George Washington National Forest – Kennedy Peak

Kennedy Peak Hike

Back in October, we hiked to Kennedy Peak in George Washington National Forest, making a loop with Stephens Trail. It was our second time doing the hike, and we enjoyed it just as much as the first time! Although it is 9.2 miles, the terrain is not very difficult and it features a great summit view, with a shelter/viewing platform at the top.

Wildflowers in the Parking Lot

Of course, various Asters were in full bloom at the time!

Bushy Aster

Bushy Aster, Rice Button Aster, or Aster dumosus, is a member of the Aster family (Asteraceae) and blooms August to October. It favors sandy, open sites and sometimes marshy ground. A native wildflower, it grows along most of the east coast of North America, as well as in southern states, and Ontario. It is most widely found in southern states. This plant grows up to three feet tall and it can be white or pale lavender in color.

I had trouble figuring out what type of Aster this flower is. At first I thought it was a Stiff Aster, because of the sparse and thin leaves, but the leaves on Stiff Asters are longer and more regular.

It seems like it might be: –

Short’s Aster

Short’s Aster, or Symphyotrichum shortii,  is a member of the Aster family (Asteraceae) and blooms September and October. Native to North America, it grows throughout the east and Midwest, but not in New England. It attracts pollinators such as butterflies, hummingbirds, and bees. Its seeds attract a wide variety of birds: cardinals, finches, sparrows, thrashers, , chickadees, nuthatches,  and turkeys.

Pictures from this resource identifying Short’s Aster look very similar.

Actually, the following flower also appears to be a Short’s Aster, based on the lower leaf shape.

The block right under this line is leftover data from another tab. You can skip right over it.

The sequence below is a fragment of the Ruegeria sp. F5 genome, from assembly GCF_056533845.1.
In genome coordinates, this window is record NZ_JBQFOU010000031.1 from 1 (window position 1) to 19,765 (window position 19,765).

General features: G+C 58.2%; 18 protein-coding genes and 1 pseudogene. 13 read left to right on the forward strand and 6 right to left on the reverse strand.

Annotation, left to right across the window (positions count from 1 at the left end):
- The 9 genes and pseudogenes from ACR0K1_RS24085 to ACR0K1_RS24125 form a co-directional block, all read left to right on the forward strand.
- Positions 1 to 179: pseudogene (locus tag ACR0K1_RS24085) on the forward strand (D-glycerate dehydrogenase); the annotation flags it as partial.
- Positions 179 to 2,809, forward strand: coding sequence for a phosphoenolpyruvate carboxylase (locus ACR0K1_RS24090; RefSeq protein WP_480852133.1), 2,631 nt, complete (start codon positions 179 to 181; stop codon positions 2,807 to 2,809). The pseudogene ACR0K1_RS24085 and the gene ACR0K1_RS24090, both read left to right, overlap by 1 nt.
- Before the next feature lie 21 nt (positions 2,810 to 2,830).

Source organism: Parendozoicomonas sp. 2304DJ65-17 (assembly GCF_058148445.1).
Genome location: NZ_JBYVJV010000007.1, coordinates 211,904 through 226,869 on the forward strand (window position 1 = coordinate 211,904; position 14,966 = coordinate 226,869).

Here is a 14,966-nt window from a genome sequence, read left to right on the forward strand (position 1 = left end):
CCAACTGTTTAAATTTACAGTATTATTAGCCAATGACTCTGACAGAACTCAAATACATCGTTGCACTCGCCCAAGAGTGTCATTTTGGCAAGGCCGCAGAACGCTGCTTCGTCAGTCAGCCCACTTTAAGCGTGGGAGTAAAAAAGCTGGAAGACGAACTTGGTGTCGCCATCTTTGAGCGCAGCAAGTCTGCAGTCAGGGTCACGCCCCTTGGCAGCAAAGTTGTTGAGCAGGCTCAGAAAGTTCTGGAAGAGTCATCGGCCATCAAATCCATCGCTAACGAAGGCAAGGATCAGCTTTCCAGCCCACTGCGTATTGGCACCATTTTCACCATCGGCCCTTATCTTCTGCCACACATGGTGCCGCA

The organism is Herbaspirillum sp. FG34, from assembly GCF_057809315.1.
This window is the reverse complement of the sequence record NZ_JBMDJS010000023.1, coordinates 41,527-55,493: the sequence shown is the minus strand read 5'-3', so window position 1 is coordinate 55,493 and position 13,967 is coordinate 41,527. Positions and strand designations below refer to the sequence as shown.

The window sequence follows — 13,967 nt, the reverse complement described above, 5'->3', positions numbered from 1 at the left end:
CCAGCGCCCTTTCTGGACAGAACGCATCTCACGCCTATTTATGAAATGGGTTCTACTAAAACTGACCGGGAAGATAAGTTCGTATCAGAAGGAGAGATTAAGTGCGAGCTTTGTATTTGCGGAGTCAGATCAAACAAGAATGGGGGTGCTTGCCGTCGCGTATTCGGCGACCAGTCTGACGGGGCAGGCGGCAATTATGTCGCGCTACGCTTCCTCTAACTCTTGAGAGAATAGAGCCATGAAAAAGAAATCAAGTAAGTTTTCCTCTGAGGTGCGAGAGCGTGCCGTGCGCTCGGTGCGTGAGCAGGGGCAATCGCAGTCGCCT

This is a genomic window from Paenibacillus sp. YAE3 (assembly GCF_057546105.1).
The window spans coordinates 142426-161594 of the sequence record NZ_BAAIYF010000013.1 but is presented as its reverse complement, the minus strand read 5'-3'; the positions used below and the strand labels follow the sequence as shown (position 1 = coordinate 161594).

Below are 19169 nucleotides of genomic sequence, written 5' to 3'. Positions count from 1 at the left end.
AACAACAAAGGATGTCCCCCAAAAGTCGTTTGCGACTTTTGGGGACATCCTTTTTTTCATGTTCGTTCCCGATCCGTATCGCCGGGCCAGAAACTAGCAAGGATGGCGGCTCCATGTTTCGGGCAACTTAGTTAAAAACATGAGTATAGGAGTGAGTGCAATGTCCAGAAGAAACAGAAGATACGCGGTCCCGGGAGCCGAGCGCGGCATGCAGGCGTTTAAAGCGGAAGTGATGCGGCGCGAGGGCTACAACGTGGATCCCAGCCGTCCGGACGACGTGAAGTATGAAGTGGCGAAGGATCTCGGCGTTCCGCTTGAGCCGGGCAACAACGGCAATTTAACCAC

While there was a smattering of Asters near the parking lot, going into the forest we were met with less luck. I find this is often the case – the wildflowers enjoy sunny waste spaces. Usually in the forest they will not get as much sunlight.

Now, after enjoying the flowers near the parking lot, the hiking can begin.

The Hike

You can go clockwise or counter-clockwise around the loop. If you go clockwise, the incline is steeper and the trail is longer to get to the top view point. Anticipating a lot of people would arrive at the summit by lunch time, we went counter-clockwise and took the shorter & easier route in order to arrive at the summit early.

The Kennedy Peak loop trail features a couple great views. Going around counter-clockwise as we did, our first view was from the Kennedy Peak Trailhead, just off US 675. Here you can see Shenandoah Valley and the mountains of Shenandoah National Park on the other side.

The ridge trail up to the peak is relatively flat and a little boring, to be honest, but it goes quickly. After walking 1.6 miles, you reach an intersection and climb up a rocky hill for .3 miles to the peak.

Kennedy Peak Views

The view from Kennedy Peak’s lookout tower is amazing – you can see beautiful scenery in multiple directions. Not only do you see Shenandoah National Park’s Blue Ridge Mountains across the valley, and the meandering Shenandoah River to the east, but to the south you can also see the beautiful mountains that make up George Washington National Forest.

This is the view looking south:

And the view looking east:

Just to get some perspective from the Kennedy Peak lookout tower:

The Kennedy Peak lookout itself is a very well-built structure. It includes a sheltered area below and a viewing platform on top. The sheltered area is a great place to sit and have lunch – it’s usually quite windy at the top of the mountain! It looks like this is also a place where you can go camping.

After spending some time taking pictures and eating our PB&J sandwiches at the top, we headed on down and continued around the loop.

More Wildflowers

There were still some wildflowers around at this time in late October, including Frost Asters and Later-flowering Boneset.

We also discovered this new flower –

Canadian Thistle

Canadian Thistle, or Cirsium arvense, is a member of the  Aster family (Asteraceae) and blooms June to October. It favors pastures, roadsides, and waste places. This plant was introduced from Europe via Canada and is considered a weed. You can distinguish it from other thistles because its flowering heads are smaller and its stem not as spiny.

Recommended as a Moderate Hike

At just over 9 miles, this loop hike is both a good workout and a great place to see the beauties of nature – both small and large! It is definitely one of my favorite hikes in George Washington National Forest.

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